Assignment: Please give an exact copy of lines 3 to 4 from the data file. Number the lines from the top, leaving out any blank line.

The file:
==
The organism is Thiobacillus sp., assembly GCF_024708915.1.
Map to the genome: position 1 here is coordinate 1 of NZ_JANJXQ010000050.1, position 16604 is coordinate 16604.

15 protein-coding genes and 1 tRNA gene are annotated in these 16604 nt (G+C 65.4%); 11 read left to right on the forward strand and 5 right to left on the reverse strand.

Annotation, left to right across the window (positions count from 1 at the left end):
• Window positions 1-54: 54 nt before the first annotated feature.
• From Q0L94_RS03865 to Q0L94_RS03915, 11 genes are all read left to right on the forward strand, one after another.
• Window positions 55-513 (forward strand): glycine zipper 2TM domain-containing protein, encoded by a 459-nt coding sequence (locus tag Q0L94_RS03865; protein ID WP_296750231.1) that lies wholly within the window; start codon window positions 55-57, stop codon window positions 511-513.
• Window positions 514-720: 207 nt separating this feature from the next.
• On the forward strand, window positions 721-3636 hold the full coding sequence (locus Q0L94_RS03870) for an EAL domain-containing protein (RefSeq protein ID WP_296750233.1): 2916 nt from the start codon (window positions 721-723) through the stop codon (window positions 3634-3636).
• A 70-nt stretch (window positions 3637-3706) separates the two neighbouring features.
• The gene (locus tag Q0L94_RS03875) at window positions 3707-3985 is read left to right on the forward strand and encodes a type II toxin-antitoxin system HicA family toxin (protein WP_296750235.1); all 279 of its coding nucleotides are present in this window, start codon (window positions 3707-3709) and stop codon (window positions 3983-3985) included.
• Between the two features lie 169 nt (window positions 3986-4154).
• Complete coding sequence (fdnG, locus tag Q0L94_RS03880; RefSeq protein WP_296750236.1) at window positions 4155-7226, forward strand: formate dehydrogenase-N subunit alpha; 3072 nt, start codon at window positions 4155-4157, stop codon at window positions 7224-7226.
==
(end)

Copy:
15 protein-coding genes and 1 tRNA gene are annotated in these 16604 nt (G+C 65.4%); 11 read left to right on the forward strand and 5 right to left on the reverse strand.

Annotation, left to right across the window (positions count from 1 at the left end):